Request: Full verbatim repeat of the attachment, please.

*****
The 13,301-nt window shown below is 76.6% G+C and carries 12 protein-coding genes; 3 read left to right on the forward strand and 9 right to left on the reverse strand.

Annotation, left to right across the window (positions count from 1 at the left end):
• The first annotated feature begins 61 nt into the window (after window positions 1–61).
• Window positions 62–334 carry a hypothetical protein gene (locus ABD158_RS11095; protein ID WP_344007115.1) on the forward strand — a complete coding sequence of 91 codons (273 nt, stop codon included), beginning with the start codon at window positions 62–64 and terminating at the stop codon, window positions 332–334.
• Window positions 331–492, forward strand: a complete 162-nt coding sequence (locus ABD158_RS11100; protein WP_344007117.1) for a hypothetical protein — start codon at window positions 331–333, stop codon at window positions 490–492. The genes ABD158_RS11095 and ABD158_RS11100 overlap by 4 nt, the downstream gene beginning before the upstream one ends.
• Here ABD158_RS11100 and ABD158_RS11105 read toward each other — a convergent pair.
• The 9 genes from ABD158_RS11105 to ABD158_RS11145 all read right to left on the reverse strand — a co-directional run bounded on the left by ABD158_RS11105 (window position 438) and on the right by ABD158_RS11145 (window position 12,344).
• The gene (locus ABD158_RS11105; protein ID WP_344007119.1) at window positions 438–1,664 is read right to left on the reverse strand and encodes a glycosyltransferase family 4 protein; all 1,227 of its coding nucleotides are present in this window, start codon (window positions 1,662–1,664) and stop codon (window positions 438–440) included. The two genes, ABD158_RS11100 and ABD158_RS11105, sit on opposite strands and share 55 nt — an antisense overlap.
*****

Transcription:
The 13,301-nt window shown below is 76.6% G+C and carries 12 protein-coding genes; 3 read left to right on the forward strand and 9 right to left on the reverse strand.

Annotation, left to right across the window (positions count from 1 at the left end):
• The first annotated feature begins 61 nt into the window (after window positions 1–61).
• Window positions 62–334 carry a hypothetical protein gene (locus ABD158_RS11095; protein ID WP_344007115.1) on the forward strand — a complete coding sequence of 91 codons (273 nt, stop codon included), beginning with the start codon at window positions 62–64 and terminating at the stop codon, window positions 332–334.
• Window positions 331–492, forward strand: a complete 162-nt coding sequence (locus ABD158_RS11100; protein WP_344007117.1) for a hypothetical protein — start codon at window positions 331–333, stop codon at window positions 490–492. The genes ABD158_RS11095 and ABD158_RS11100 overlap by 4 nt, the downstream gene beginning before the upstream one ends.
• Here ABD158_RS11100 and ABD158_RS11105 read toward each other — a convergent pair.
• The 9 genes from ABD158_RS11105 to ABD158_RS11145 all read right to left on the reverse strand — a co-directional run bounded on the left by ABD158_RS11105 (window position 438) and on the right by ABD158_RS11145 (window position 12,344).
• The gene (locus ABD158_RS11105; protein ID WP_344007119.1) at window positions 438–1,664 is read right to left on the reverse strand and encodes a glycosyltransferase family 4 protein; all 1,227 of its coding nucleotides are present in this window, start codon (window positions 1,662–1,664) and stop codon (window positions 438–440) included. The two genes, ABD158_RS11100 and ABD158_RS11105, sit on opposite strands and share 55 nt — an antisense overlap.